Which of the flash new features on digital cameras are just hype, and which will make a difference to your photography? Here’s our guide to buying your next digital camera.
When you bought your digital camera a couple of years ago, it was a marvel of engineering. Then the next generation came out. And the next. Now your revolutionary camera feels more like an antique. But with so many choices on the shelves, how do you choose the right replacement?
Beneath those sleek exteriors are features and capabilities that will make the difference between having a camera that you love and having one that collects dust on a shelf. The trick to finding your perfect match is knowing which features are most important to you before you step foot in the store.
Which type of camera do you need?
If you need a good camera while on-the-go, look at compact models. A compact camera typically has a resolution of 2 to 5 megapixels -- enough for online photo galleries and most standard print sizes. However, they don’t usually offer the array of features and controls that larger models do. For example, you’re often limited to using programmed exposure modes, so you may have trouble with tricky lighting or in situations with lots of action. Most compact cameras also have relatively limited zoom lenses – typically around 3x.
Compact cameras are great for point-&-shoot photographers who want to immortalize life’s surprises. But they don’t offer a lot of flexibility. If you’d like more control over your photos, or if you want to explore some of the creative possibilities of digital photography, then the ‘prosumer’ bracket might be for you. Although one of these cameras probably won’t fit in your shirt pocket, it won’t put too much of a strain on your shoulder, either. And these cameras often include an impressive array of features that rival those of professional models, such as hot-shoes for external flashes, manual aperture and shutter-speed controls, and faster response times. Some even offer a 10x optical zoom. All of this can make a huge difference.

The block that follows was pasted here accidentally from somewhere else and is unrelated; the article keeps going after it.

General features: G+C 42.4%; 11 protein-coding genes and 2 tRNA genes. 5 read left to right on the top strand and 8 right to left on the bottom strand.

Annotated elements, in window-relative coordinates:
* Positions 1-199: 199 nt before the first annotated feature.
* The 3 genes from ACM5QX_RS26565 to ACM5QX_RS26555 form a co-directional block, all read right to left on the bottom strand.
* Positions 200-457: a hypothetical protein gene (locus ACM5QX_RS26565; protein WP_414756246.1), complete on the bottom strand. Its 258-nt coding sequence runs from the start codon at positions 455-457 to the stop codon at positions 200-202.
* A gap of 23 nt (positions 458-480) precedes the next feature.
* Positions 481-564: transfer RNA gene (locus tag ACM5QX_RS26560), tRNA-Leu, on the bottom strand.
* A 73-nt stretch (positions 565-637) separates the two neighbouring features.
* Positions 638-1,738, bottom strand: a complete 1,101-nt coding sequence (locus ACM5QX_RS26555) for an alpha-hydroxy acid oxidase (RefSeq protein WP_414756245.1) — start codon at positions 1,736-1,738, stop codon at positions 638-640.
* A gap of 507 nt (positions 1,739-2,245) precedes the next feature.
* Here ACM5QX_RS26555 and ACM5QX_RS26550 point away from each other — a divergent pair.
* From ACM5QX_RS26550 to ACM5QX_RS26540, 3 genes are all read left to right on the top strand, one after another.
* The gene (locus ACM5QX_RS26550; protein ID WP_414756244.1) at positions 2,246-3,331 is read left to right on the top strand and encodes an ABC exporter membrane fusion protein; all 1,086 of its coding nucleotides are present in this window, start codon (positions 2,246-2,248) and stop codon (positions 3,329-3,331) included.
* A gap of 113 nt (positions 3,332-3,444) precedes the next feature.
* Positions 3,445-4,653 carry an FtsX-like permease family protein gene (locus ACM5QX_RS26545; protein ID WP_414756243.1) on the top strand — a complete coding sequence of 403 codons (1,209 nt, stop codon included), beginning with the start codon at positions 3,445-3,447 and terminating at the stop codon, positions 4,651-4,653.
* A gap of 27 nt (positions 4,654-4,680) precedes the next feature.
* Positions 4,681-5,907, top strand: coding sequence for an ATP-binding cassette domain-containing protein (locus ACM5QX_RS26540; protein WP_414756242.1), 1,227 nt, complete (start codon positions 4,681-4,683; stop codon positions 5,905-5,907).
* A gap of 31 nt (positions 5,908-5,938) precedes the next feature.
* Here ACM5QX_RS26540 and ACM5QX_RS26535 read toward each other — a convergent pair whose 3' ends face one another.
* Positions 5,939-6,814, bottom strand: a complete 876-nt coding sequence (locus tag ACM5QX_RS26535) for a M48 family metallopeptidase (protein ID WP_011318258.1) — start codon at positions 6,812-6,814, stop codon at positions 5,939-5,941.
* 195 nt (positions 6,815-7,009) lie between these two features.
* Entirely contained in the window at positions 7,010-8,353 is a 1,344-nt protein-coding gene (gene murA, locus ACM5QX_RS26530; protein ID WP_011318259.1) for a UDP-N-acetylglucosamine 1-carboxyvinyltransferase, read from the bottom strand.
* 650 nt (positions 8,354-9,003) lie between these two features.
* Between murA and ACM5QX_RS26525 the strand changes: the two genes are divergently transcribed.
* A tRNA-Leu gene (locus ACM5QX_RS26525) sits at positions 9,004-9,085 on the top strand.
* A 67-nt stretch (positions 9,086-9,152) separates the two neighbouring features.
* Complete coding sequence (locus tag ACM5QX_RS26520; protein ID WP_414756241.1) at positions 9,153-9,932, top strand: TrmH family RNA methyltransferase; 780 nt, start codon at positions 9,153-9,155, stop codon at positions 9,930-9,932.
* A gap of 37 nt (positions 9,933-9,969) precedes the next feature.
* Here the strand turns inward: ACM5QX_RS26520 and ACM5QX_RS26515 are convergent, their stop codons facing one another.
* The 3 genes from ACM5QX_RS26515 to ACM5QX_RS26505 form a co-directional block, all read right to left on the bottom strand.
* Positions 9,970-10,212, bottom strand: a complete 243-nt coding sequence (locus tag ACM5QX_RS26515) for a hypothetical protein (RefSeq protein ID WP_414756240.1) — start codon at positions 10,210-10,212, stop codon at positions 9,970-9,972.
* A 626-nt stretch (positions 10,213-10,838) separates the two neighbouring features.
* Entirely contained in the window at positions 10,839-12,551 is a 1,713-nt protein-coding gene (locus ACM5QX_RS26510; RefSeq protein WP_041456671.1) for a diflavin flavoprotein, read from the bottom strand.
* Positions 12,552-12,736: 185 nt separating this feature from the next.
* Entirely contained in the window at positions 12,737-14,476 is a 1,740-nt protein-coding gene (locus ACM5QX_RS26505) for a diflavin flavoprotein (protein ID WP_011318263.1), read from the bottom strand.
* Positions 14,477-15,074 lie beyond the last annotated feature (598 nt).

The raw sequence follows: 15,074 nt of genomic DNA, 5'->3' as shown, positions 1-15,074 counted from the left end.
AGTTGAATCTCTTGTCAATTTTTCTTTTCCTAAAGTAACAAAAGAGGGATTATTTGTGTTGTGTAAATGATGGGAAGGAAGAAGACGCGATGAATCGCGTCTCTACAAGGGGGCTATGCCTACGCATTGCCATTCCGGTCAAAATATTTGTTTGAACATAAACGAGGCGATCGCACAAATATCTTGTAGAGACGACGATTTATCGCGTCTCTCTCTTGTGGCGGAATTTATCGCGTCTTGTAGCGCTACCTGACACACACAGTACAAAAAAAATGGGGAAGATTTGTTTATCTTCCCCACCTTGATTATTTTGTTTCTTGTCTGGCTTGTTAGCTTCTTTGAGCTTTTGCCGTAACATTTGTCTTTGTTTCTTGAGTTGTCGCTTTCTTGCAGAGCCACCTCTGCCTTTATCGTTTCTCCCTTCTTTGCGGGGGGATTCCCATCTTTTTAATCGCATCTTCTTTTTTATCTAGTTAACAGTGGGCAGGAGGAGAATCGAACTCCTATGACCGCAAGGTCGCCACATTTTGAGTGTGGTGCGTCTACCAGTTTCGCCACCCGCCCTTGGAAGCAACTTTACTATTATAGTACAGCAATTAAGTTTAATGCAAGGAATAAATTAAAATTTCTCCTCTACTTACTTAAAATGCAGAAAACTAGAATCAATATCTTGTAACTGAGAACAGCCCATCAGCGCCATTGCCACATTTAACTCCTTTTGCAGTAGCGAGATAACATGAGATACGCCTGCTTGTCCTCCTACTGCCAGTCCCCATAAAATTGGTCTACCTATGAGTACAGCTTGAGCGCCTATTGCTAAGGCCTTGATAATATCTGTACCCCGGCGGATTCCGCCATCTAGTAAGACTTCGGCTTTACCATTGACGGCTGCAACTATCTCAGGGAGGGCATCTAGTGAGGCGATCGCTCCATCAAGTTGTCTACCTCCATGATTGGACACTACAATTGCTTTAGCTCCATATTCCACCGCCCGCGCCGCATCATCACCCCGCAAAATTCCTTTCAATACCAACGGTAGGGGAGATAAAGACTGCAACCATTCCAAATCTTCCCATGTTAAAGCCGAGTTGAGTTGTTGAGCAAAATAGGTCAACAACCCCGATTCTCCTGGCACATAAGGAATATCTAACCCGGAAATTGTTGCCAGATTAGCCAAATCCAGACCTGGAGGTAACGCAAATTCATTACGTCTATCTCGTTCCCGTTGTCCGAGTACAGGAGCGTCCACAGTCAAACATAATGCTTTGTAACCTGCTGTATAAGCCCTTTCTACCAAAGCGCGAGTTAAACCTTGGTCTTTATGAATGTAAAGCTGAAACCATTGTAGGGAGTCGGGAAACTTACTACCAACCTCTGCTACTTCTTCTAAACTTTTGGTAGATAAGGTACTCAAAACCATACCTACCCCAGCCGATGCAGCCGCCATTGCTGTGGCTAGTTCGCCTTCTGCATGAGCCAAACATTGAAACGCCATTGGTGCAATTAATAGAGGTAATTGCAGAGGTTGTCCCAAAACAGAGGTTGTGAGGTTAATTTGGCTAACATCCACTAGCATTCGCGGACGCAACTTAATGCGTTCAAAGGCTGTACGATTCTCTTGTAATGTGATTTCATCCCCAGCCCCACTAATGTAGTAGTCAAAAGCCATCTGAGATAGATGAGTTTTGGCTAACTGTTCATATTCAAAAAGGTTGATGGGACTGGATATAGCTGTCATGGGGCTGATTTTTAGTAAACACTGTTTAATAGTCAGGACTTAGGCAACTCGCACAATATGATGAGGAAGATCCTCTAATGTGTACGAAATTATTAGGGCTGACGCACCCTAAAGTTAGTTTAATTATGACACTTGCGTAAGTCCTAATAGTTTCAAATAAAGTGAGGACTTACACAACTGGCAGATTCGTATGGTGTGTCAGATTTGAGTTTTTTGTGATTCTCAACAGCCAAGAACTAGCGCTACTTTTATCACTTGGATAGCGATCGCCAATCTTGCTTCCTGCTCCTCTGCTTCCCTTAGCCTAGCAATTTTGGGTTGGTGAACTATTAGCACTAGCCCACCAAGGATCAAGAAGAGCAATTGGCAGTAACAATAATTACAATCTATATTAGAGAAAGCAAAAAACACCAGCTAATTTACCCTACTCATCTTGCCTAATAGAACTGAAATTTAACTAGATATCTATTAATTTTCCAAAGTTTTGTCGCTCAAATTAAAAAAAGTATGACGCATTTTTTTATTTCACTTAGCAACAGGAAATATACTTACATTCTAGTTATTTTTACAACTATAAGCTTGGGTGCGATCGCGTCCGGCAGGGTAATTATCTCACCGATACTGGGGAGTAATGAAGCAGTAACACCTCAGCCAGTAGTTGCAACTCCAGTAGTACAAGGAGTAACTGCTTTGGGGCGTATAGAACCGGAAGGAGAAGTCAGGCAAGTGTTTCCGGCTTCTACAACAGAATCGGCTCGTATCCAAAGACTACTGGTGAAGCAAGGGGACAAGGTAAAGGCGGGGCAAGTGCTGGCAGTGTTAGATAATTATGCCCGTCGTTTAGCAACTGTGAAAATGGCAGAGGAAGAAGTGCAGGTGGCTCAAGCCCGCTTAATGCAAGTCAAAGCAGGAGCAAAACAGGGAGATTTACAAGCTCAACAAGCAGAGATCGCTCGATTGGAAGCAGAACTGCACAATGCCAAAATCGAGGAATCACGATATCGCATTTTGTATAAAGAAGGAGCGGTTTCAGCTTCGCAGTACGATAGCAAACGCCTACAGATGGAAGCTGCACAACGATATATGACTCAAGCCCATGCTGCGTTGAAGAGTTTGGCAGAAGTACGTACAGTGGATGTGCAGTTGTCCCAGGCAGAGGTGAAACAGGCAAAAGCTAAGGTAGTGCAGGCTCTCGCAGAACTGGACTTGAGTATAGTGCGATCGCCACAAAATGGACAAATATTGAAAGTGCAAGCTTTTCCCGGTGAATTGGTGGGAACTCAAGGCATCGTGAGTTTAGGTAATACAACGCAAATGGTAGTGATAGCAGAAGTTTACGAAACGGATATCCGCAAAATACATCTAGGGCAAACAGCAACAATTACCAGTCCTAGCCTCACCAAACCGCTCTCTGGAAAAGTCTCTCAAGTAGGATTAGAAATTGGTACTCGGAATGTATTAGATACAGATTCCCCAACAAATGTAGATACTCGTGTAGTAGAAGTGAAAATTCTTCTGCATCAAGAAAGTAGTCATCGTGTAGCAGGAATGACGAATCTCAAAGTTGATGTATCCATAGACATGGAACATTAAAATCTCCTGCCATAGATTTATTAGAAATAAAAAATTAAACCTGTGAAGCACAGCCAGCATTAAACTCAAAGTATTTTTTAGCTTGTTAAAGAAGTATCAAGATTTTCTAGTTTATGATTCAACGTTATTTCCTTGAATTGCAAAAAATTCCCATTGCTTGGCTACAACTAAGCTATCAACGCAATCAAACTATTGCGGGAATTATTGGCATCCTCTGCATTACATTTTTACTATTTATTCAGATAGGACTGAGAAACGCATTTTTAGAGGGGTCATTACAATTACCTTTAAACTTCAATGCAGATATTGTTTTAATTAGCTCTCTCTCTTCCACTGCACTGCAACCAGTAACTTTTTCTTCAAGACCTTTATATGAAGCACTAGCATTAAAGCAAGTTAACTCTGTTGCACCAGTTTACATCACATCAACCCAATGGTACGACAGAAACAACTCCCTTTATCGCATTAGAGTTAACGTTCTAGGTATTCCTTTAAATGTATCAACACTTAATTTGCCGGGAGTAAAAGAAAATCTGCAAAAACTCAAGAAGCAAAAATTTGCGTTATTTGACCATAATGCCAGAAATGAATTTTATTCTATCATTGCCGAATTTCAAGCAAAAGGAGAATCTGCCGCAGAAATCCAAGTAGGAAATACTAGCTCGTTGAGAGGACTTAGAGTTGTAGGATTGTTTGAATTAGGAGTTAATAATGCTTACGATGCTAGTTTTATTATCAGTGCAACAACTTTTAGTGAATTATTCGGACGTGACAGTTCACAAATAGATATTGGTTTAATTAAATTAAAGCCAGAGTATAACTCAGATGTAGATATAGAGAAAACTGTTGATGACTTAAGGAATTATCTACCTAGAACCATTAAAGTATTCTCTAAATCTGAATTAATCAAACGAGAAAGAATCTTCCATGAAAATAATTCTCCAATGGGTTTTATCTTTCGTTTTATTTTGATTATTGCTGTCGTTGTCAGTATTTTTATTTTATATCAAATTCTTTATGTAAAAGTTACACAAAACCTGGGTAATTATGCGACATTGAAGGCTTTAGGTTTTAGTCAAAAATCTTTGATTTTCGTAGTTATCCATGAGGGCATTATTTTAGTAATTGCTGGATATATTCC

One downside to prosumer cameras (and compact cameras) is that they don’t offer interchangeable lenses, so your optical options are somewhat limited. Although you may be able to add a few accessory lenses over the camera’s existing optics, these add-ons can’t really compete with the range of lenses available for professional cameras – for example, telephoto or fish-eye lenses.
Prosumer models typically offer resolutions of between 3 and 8 megapixels – plenty for most printing
For the greatest flexibility and creative control, most professional photographers rely on single-lens reflex (SLR) cameras. These cameras use the same lens for viewing and capturing a picture, giving you a greater sense of visual control. And the interchangeable lenses on SLRs let you quickly switch from a telephoto shot of a faraway bird to a wide-angle shot of a meadow. Resolutions on digital SLRs can range from 6mp to 13mp or more. And their internal electronics are often optimized to produce less image noise and faster response times. In the right hands, digital SLRs can capture stunning photos that would be all but impossible with other digital cameras.
Of course, all of this flexibility comes at a significant cost, but prices are falling, and you can now pick one up for less than £1,000.
How many megapixels do you need?
For many years digital photographers were consumed with the quest for megapixels. A 1.3mp camera was the greatest thing in the world until the 2mp models arrived. Now consumer cameras offer as many as 8mp. But why are megapixels so important? You certainly don’t want to splash out extra money (and use up valuable hard-drive space) just for bragging rights.
Megapixels are important for two reasons. First, they determine what size your prints can be. Second, they determine how much of the image you can crop away and still produce a good print.